One senior government minister has suggested that there has been enough anxiety raised about the controversial Municipal Solid Waste Tax that merits a review of it.
Minister of Industry and Commerce Donville Inniss said there have been enough complaints from residents and business operators about the levy, adding that he understood their plight. At the same time, he said he also understood the country was in need of revenue growing measures and the tax was one such measure.
The St James South Member of Parliament was speaking to members of the media following a tour of McBride Caribbean Limited on Wednesday. This forms a series of tours of the manufacturing sector, in which Inniss is familiarising himself with operators and hearing their complaints and successes.
“McBride and other companies obviously have received a tax bill like all of us property owners have. I have certainly received many complaints from constituents of mine, particularly middle-income constituents about the tax. Not so much about the amount, but what some perceived to be the lack of equity in how it is arrived at. Certainly as Minister of Commerce only yesterday I received complaints from one of the representative bodies outlining what companies in Barbados are being charged in this particular tax,” he said reluctantly, when pressed by this newspaper to respond to the complaints by businesses about the new tax.
Some business operators will be required to pay in excess of $150,000 for the municipal tax. It is calculated at 0.3 per cent of the site value.
“I am not going to get into any shouting match or ranting and raving. I will simply say that I believe there has been enough disquiet in this society and in the business community about this particular tax, which merits us sitting and revisiting the matter. The Minister of Finance has indicated that that is his mindset to perhaps [revisit it] after the first year it has been put in place,” added Inniss.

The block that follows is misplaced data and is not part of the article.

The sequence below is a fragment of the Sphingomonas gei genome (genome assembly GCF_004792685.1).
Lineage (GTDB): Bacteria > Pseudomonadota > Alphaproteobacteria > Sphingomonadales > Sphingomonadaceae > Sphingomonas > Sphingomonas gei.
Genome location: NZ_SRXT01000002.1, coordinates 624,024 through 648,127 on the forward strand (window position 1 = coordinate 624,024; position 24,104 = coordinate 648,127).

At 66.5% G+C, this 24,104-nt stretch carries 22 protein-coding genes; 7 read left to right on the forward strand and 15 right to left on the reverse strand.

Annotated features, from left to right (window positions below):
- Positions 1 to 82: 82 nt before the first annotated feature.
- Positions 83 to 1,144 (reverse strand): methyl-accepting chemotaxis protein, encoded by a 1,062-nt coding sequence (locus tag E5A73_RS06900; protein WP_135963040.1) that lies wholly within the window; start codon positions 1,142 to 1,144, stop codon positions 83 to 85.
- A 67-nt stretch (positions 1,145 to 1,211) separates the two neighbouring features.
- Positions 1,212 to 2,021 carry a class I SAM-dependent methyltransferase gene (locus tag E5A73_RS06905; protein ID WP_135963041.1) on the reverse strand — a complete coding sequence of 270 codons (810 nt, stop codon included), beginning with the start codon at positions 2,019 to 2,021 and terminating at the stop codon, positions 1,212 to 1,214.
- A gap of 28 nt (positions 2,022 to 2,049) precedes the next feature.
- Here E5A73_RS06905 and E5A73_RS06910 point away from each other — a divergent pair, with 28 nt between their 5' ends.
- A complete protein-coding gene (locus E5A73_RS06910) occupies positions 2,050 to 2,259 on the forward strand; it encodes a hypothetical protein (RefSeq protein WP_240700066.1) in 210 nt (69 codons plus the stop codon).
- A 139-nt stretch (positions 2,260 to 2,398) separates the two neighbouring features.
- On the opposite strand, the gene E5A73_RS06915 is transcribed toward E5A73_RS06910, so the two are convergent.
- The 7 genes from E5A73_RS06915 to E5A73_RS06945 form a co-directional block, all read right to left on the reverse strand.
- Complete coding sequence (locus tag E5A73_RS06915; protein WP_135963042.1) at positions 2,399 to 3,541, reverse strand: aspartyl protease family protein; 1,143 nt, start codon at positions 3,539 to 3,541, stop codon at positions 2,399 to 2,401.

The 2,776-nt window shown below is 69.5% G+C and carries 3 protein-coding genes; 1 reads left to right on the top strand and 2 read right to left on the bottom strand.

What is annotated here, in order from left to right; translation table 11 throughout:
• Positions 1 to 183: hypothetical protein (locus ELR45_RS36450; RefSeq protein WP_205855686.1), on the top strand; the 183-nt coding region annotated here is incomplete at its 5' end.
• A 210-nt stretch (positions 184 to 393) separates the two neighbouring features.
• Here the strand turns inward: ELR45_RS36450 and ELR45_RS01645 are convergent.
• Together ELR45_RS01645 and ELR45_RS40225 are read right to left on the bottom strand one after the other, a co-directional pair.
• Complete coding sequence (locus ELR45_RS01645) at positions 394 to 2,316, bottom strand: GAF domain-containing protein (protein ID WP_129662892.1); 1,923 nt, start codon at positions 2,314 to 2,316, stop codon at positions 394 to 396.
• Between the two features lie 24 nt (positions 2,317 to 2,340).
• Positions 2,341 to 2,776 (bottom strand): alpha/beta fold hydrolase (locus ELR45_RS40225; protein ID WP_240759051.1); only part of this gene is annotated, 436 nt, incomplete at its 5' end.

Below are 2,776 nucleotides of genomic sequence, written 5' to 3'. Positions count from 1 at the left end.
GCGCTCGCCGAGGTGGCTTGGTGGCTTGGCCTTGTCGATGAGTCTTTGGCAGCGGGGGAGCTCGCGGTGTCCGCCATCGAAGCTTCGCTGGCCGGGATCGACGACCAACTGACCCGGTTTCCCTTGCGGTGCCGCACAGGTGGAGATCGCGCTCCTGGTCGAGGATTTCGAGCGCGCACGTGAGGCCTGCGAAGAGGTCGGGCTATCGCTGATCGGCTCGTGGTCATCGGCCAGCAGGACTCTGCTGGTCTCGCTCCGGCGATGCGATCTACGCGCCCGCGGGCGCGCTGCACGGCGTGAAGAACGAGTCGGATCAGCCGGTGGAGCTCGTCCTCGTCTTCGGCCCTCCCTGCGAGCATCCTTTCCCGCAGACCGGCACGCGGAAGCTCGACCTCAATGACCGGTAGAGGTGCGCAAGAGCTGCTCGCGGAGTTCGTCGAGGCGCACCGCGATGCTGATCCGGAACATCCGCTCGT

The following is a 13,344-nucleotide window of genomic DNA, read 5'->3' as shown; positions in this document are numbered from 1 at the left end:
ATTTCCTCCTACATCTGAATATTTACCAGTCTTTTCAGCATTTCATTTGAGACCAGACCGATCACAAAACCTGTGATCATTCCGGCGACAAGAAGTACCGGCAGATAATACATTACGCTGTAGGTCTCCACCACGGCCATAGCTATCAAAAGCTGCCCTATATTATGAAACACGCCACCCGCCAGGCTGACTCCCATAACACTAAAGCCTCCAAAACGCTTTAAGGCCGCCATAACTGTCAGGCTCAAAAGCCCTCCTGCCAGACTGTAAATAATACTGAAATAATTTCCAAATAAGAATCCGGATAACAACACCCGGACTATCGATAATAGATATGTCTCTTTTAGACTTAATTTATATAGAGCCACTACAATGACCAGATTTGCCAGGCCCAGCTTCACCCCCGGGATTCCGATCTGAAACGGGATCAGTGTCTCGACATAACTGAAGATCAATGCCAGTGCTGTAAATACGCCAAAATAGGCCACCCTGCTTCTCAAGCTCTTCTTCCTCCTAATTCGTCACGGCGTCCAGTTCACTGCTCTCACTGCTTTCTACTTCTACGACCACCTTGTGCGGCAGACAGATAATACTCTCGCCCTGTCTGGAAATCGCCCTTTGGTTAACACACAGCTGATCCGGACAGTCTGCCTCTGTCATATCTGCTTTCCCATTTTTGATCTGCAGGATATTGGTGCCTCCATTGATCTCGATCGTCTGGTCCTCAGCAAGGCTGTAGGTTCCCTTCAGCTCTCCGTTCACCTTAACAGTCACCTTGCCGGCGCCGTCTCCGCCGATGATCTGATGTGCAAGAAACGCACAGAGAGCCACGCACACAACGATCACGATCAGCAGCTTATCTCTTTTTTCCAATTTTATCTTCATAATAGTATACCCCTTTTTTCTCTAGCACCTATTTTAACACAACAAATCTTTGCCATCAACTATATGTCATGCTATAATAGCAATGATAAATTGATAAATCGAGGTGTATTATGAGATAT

“But I would say there is enough of a concern that merits us as politicians; us as parliamentary representatives and us as ministers and a cabinet in sitting down and taking great note of the arguments being put forward, not the political arguments and the fluffs and emotions, but really to sit and ask ourselves if it is having the desired impact upon families and upon business as anticipated. If it is not, what can we do about it,” he said.
Inniss quickly advised, however, that all Barbadians should play their part to ensure that the business community was in a position to expand and diversify their offerings “so that we can have a larger base [from] which to derive our revenue necessary to run the affairs of the state.”
“I am not dismissing the solid waste tax and the concerns, I think many of them are very real and we as politicians better take note,” added Inniss.
Similar to complaints by other companies over the past week, general manager of McBride Caribbean Limited Ricardo Strickland said the new tax had added to the burden of high and increasing operational costs for that company.
Strickland opted not to say how much they were required to pay or if the company was in a position to comfortably meet the July 28 deadline.
Inniss said based on what he was hearing from individuals and the business community, the “bigger issue” was about the level of taxation for Barbados”.
“The business community certainly like households, they have similar concerns. Every tax in their respect is an additional burden or additional cost. I am also very mindful of the need for the state to raise a certain level of revenue to ensure that there is good governance and that the state and its apparatus continue to function efficiently. On one hand we will [complain about] the level of taxation but we still need to know that our public transportation system works, that our healthcare system works, and law and order remain in tact.
“These things all cost money. It is a very trying time, undoubtedly for businesses and for families in Barbados and I can say that the Government is ever mindful of this and will not play deaf to them,” assured Inniss.
He added, however: “It ought to inspire us all to work a lot closer with the business community; the manufacturing sector to help to create the jobs, create the export opportunities and earn the foreign exchange. To me, this is where the focus has to be.”